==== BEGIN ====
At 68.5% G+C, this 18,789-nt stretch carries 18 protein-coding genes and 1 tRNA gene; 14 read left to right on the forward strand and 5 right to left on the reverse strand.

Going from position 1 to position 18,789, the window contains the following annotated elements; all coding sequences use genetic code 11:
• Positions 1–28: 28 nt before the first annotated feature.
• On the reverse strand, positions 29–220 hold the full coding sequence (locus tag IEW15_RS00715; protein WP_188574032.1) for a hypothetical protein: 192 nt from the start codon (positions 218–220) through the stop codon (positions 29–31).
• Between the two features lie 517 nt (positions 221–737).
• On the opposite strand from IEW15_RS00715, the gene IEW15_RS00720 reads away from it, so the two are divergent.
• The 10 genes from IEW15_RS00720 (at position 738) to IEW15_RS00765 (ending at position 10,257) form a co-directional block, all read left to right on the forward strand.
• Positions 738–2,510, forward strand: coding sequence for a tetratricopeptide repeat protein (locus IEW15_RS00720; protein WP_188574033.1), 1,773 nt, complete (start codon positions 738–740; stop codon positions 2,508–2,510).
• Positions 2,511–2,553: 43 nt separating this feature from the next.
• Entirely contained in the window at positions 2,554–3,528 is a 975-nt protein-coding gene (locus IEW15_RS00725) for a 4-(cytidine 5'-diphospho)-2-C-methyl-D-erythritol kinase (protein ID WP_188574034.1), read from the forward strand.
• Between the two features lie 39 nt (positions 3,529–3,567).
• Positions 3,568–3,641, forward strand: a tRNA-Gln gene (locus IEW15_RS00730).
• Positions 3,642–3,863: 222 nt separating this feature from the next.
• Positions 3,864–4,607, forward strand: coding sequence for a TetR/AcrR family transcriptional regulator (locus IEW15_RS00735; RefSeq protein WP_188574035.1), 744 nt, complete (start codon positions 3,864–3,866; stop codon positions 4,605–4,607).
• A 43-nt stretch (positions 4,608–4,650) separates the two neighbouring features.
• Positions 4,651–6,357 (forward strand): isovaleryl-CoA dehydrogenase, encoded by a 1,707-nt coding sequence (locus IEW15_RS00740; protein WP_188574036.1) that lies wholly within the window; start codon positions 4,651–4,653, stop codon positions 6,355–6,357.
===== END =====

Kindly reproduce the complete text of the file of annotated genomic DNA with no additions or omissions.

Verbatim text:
At 68.5% G+C, this 18,789-nt stretch carries 18 protein-coding genes and 1 tRNA gene; 14 read left to right on the forward strand and 5 right to left on the reverse strand.

Going from position 1 to position 18,789, the window contains the following annotated elements; all coding sequences use genetic code 11:
• Positions 1–28: 28 nt before the first annotated feature.
• On the reverse strand, positions 29–220 hold the full coding sequence (locus tag IEW15_RS00715; protein WP_188574032.1) for a hypothetical protein: 192 nt from the start codon (positions 218–220) through the stop codon (positions 29–31).
• Between the two features lie 517 nt (positions 221–737).
• On the opposite strand from IEW15_RS00715, the gene IEW15_RS00720 reads away from it, so the two are divergent.
• The 10 genes from IEW15_RS00720 (at position 738) to IEW15_RS00765 (ending at position 10,257) form a co-directional block, all read left to right on the forward strand.
• Positions 738–2,510, forward strand: coding sequence for a tetratricopeptide repeat protein (locus IEW15_RS00720; protein WP_188574033.1), 1,773 nt, complete (start codon positions 738–740; stop codon positions 2,508–2,510).
• Positions 2,511–2,553: 43 nt separating this feature from the next.
• Entirely contained in the window at positions 2,554–3,528 is a 975-nt protein-coding gene (locus IEW15_RS00725) for a 4-(cytidine 5'-diphospho)-2-C-methyl-D-erythritol kinase (protein ID WP_188574034.1), read from the forward strand.
• Between the two features lie 39 nt (positions 3,529–3,567).
• Positions 3,568–3,641, forward strand: a tRNA-Gln gene (locus IEW15_RS00730).
• Positions 3,642–3,863: 222 nt separating this feature from the next.
• Positions 3,864–4,607, forward strand: coding sequence for a TetR/AcrR family transcriptional regulator (locus IEW15_RS00735; RefSeq protein WP_188574035.1), 744 nt, complete (start codon positions 3,864–3,866; stop codon positions 4,605–4,607).
• A 43-nt stretch (positions 4,608–4,650) separates the two neighbouring features.
• Positions 4,651–6,357 (forward strand): isovaleryl-CoA dehydrogenase, encoded by a 1,707-nt coding sequence (locus IEW15_RS00740; protein WP_188574036.1) that lies wholly within the window; start codon positions 4,651–4,653, stop codon positions 6,355–6,357.